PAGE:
Monday, August 14, 2006

Of Rabbits, Turtles and the "Outlaw" Farmins

I remember writing a Spokesman-Review column about Tammy Farmin a few years ago. That was when she had created the colorful metal banners that hang around Sandpoint. Tammy's an "outlaw" in our family, and she's a talented artist. Well, she's not exactly on the "Ten Most Wanted" list, but her artwork apparently seems to be in great demand.

Let me explain the "outlaw" status. Tammy's grandmother Esther Lines had a brother George Johnson. He was an engineer for Boeing, and he married my dad's sister Wilma Tibbs. So, because of that marital connection, we've always said the Lineses and all their progeny were shirt-tail relatives, but I've also thought it was more fun to call 'em "outlaws" rather than loosely connected in-laws. Didya follow all that?

We have another outlaw relationship with Tammy. Our Annie Dog lived at Tammy's sister Terri's house before Terri decided Annie "needed a home in the country." So, we've had Annie for a number of years. Both her name and her canine antics come up occasionally when we visit with the Farmin family.

Now speaking of Farmins, they have some pretty well-fixed roots here in Sandpoint. Tammy has some ancestors (L.D. and Ellamae) who pretty much laid out the town when they came here from the east as railroad agents back in the late 1800s. So, I guess that means that our outlaw status (which Ellamae pretty much thought was standard for all the riffraff running around Sandpoint at the time) makes us sorta related to some founding parents in Sandpoint. Didya get all that straight?

Well, rather than beating around the bush, I'll get back to the orginal subject. Tammy's an artist. Tammy's part of the Farmin family, and Tammy's got some new artwork to add to the town. Her dad Ted sent me a press release about some public art that's going to be dedicated at Sandpoint's Farmin Park Aug. 26 during the Farmers' Market.

Tammy crafted the art, and I've got some pictures of it but can't copy and paste it to the blog cuz it's on a PDF. Anyway, there's a bronze rabbit lounging in the grass and a turtle in slow pursuit. We all know the story. The turtle wins while the rabbit lies there and thinks about what he's gonna go buy at the Farmer's Market.

It's appropriately called "Pace Your Self," which nobody bothered to tell the rabbit when he set off in the famous race where he was supposed to be a shoe-in. Since nobody told the rabbit he oughta get off his behinder, go purchase some of the Bear's (Hope's Icehouse Pizza guy) pastries and get on with the race, he lost really bad, and the slow, slow tortoise who knew enough to bypass the Farmer's Market food altogether, won hands down.

Now for all who are getting disgusted with Marianne's digressions this morning, here's the serious stuff the City of Sandpoint put out about Tammy and her sculpture:

For Immediate Release: Public Art Unveiling at Farmin Park in Sandpoint!
Date: 8/10/06

The citizens of Sandpoint are invited to join the City of Sandpoint Mayor
Raymond P. Miller, Artist Tammy Farmin, and representatives of the Sandpoint
Arts Commission, Rotary Club, and DSBA Saturday August 26th 2006 to dedicate
a set of bronze sculptures titled, Pace Your Self. The dedication will take
place at the clock tower in Farmin Park at 11 a.m. during the Farmers
Market. Pace Your Self, is the newest addition to Sandpoint's growing public
art collection.

The clock tower funded by the Rotary Club of Sandpoint was installed at the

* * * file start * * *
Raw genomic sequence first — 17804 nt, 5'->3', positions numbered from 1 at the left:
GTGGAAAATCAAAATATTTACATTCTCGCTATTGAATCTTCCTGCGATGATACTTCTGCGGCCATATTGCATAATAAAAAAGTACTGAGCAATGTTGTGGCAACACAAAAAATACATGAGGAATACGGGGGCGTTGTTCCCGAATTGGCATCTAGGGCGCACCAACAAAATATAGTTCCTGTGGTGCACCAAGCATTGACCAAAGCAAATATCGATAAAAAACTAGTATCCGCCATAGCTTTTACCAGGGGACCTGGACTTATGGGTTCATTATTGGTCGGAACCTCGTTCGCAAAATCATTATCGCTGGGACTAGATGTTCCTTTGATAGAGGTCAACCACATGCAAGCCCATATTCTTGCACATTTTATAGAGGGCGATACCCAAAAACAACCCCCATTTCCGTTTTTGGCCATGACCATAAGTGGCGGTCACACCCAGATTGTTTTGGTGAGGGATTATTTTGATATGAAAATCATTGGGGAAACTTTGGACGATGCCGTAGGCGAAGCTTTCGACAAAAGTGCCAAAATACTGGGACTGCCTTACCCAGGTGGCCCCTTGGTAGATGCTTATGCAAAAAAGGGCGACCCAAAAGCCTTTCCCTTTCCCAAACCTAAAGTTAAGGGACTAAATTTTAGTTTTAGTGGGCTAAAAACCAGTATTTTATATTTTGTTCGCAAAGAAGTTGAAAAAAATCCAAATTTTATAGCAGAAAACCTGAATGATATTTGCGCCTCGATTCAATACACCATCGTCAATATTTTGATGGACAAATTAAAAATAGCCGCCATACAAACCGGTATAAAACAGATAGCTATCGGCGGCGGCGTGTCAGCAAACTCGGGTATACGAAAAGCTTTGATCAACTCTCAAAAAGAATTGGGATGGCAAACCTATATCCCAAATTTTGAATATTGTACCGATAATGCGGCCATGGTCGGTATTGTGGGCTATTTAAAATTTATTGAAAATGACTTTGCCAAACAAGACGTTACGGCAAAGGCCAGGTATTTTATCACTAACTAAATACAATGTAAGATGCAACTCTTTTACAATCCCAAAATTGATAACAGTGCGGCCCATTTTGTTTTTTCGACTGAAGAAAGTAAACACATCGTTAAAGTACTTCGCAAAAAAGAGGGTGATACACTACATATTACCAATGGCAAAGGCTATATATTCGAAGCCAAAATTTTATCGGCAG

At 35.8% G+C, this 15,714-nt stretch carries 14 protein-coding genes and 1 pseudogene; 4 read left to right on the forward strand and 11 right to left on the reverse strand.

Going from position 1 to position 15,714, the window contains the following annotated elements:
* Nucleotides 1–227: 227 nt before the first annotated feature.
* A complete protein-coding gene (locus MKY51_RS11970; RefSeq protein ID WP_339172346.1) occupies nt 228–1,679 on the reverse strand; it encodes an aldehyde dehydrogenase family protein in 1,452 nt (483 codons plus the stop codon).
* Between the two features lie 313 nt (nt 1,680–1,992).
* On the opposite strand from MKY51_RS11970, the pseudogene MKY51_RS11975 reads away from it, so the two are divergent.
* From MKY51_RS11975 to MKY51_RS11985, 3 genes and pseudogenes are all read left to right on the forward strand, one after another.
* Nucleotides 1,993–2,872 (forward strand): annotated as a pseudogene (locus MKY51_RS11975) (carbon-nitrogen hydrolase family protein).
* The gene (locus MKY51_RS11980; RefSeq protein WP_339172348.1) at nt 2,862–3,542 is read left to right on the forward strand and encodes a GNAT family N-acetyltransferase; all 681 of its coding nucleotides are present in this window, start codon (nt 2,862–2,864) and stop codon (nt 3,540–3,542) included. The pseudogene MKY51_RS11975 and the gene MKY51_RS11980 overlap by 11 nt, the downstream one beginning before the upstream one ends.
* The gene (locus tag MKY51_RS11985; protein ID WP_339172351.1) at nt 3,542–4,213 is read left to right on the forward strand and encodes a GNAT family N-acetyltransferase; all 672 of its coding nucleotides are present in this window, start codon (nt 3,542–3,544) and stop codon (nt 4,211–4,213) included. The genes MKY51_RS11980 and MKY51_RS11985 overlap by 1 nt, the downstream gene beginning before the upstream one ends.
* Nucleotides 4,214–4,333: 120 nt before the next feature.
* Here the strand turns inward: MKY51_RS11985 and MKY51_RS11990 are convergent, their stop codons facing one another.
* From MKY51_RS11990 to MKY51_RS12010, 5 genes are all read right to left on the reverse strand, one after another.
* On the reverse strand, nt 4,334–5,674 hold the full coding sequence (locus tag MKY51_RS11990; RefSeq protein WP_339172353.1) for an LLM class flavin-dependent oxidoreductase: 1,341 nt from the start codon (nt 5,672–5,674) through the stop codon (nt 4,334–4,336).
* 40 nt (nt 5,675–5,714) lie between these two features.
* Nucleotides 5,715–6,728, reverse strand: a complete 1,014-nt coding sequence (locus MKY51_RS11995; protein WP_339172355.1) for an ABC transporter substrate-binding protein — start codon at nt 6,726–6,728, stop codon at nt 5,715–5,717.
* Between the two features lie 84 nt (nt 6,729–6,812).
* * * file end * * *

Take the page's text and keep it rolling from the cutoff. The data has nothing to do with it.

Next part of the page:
tip of Farmin Park, across the street from the Jeff Jones Town Square in the
heart of downtown Sandpoint. The clock tower was both a contribution to the
Sandpoint Downtown Revitalization effort (begun in 2002) and a commemoration
of Rotary International's 100 year celebration.

When Bob Lindemann passed away in November 2004, Rotary President Ryan
Luttmann suggested that Rotary include an installation of public art in the
clock tower in honor of Bob. Bob was a Rotary member, and long-time member
(and board member) of the Pend Oreille Arts Council, and an artist.

Sandpoint's Arts Commission in cooperation with the Rotary Club of Sandpoint
sent out RFP's/ Call to Artists in Late September of 2005 and Artist Tammy
Farmin was selected through a juried competition for her proposal, a
sculpture titled: Pace Your Self. Tammy's idea began with the clock and the
childhood folk story of "The Tortoise and the Hare." In memory of Bob, she
expanded on those concepts by recognizing the delicate balance Bob always
wove between time and his daily pursuits.

Tammy attributes the support of her friends, family, and the clientele of
her business in real estate to giving her the time to donate and set aside
for creating this wonderful addition to public art in Sandpoint. Thrilled
and honored at having been chosen to create a piece for the Rotary Clock
Tower, Tammy said,

" I look forward to the enjoyment children will receive from climbing on the
tortoise. It reminds me of when I was a kid climbing on Blacky and Sandy,
the horses at Harold's Grocery Store."

This project was funded in part by the Idaho Commission on the Arts, the
National Endowment for the Arts, the Rotary Club of Sandpoint, and
Sandpoint's Art by the Inch fund. For more information on Art by the Inch
or to donate to the fund for future public art projects visit: and link to the Arts Commission.

By the way, these pieces of art look mighty fine in the photographs. I can't wait to see them in real life, so I'll make an effort to get down there on Aug. 26 and give my outlaw cousin a big pat on the back for her latest Farmin family contribution to the town her ancestors helped establish.

1 comment:

Word Tosser said...

And your outlaw cousin's mother was my boss for several years at the good old, Sdpt Manor.
I will have to go down and see her offspring's talents.